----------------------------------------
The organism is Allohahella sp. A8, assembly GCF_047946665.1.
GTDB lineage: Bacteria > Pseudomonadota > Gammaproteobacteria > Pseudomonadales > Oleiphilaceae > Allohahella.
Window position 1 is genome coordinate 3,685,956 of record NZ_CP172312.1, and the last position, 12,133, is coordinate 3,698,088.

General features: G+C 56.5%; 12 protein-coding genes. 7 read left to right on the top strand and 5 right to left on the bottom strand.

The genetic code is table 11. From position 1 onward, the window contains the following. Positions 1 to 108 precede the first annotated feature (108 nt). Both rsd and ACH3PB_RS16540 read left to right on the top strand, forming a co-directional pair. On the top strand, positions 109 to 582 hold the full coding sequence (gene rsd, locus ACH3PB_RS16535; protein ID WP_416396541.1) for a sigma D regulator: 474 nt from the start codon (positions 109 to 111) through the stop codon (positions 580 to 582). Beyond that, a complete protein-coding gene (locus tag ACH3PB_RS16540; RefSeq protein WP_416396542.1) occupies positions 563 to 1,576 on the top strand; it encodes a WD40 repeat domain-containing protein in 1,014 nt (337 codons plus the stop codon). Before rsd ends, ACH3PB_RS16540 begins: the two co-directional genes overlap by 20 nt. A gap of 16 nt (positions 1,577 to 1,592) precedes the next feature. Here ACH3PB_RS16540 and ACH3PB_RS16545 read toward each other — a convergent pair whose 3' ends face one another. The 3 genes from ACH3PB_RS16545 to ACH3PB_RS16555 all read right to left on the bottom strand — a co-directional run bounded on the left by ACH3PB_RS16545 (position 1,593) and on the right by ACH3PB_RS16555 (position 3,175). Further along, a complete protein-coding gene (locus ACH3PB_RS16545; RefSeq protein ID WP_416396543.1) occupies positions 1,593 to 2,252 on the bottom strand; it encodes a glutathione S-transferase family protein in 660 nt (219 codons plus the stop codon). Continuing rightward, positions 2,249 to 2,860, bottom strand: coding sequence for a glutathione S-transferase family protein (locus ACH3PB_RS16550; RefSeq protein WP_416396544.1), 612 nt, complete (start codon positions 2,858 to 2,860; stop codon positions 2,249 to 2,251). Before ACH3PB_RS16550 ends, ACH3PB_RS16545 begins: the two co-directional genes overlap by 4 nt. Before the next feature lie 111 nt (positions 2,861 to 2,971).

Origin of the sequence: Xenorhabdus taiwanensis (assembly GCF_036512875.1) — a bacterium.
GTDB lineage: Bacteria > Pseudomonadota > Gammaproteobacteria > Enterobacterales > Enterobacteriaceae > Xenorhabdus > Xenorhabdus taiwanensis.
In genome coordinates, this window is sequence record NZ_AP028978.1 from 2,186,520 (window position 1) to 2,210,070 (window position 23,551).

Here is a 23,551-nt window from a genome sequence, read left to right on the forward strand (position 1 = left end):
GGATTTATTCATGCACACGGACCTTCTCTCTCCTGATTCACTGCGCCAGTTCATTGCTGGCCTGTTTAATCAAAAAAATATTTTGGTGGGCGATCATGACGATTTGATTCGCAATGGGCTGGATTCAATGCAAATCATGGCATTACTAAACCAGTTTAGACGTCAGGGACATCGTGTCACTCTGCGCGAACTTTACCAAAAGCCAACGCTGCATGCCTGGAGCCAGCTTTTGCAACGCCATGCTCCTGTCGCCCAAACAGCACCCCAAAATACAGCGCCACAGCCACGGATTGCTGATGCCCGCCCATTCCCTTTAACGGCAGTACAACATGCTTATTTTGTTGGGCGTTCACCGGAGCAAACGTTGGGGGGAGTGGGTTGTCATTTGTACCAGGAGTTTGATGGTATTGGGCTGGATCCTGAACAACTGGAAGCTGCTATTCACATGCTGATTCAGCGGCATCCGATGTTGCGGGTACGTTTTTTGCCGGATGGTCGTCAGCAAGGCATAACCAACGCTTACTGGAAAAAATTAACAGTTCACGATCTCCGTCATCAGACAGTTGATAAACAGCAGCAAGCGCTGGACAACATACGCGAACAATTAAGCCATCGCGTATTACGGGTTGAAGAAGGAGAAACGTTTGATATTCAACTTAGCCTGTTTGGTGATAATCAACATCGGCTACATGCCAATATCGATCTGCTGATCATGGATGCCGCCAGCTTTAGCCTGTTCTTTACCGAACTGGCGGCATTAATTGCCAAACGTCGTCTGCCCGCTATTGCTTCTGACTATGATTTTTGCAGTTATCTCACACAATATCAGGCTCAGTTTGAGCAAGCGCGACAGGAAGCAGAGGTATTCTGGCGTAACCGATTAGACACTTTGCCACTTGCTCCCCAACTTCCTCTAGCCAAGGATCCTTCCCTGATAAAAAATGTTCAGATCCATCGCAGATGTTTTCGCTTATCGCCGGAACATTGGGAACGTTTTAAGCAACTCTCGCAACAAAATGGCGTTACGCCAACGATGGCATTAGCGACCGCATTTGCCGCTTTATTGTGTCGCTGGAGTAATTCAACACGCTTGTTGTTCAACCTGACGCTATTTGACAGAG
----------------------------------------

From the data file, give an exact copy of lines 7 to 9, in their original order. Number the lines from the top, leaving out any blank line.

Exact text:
GTDB lineage: Bacteria > Pseudomonadota > Gammaproteobacteria > Enterobacterales > Enterobacteriaceae > Xenorhabdus > Xenorhabdus taiwanensis.
In genome coordinates, this window is sequence record NZ_AP028978.1 from 2,186,520 (window position 1) to 2,210,070 (window position 23,551).

Here is a 23,551-nt window from a genome sequence, read left to right on the forward strand (position 1 = left end):